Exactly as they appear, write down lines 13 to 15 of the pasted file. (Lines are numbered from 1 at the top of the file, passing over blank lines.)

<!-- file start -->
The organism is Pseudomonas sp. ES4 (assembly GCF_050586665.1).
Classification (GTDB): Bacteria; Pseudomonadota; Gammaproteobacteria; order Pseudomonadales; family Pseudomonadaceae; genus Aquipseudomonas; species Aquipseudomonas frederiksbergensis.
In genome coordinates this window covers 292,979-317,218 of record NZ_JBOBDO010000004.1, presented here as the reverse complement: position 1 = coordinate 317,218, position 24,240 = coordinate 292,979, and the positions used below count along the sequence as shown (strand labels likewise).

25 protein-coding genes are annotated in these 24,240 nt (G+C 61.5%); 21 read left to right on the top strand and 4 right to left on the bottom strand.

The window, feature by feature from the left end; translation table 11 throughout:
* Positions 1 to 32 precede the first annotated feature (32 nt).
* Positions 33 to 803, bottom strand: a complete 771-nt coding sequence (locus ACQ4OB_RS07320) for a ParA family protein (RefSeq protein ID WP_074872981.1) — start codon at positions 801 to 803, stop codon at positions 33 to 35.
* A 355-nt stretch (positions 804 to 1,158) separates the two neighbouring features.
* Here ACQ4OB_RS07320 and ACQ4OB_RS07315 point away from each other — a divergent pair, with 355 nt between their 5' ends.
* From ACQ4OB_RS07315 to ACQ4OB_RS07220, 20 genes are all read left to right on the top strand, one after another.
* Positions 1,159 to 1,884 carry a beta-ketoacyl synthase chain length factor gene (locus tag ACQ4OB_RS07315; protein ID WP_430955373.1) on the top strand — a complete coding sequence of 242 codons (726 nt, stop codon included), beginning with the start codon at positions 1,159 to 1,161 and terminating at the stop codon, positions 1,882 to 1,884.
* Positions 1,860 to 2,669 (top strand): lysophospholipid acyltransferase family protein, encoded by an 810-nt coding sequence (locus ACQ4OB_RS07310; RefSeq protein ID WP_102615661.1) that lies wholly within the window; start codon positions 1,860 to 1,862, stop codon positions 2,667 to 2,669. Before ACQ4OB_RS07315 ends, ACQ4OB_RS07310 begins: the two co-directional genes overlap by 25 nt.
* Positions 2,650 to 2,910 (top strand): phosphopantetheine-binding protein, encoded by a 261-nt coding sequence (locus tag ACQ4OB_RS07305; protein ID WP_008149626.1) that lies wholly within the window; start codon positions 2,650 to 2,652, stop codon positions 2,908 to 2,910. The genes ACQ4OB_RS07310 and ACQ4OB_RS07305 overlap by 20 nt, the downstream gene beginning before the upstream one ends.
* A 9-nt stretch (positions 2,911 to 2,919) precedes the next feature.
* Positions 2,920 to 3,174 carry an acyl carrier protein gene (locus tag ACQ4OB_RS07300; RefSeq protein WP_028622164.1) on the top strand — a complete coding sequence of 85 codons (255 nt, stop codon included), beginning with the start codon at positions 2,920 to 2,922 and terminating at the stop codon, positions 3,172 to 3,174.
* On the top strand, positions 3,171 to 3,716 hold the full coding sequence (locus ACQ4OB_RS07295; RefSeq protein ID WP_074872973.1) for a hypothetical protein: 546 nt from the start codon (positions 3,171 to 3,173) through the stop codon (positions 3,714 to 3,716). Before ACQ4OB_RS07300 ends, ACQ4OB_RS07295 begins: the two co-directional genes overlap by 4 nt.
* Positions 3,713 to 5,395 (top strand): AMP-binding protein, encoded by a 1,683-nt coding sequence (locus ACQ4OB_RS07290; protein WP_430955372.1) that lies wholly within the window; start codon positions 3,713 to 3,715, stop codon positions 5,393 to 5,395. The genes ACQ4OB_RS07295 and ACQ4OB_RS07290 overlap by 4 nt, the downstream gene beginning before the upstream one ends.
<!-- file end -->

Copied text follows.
* Positions 2,650 to 2,910 (top strand): phosphopantetheine-binding protein, encoded by a 261-nt coding sequence (locus tag ACQ4OB_RS07305; protein ID WP_008149626.1) that lies wholly within the window; start codon positions 2,650 to 2,652, stop codon positions 2,908 to 2,910. The genes ACQ4OB_RS07310 and ACQ4OB_RS07305 overlap by 20 nt, the downstream gene beginning before the upstream one ends.
* A 9-nt stretch (positions 2,911 to 2,919) precedes the next feature.
* Positions 2,920 to 3,174 carry an acyl carrier protein gene (locus tag ACQ4OB_RS07300; RefSeq protein WP_028622164.1) on the top strand — a complete coding sequence of 85 codons (255 nt, stop codon included), beginning with the start codon at positions 2,920 to 2,922 and terminating at the stop codon, positions 3,172 to 3,174.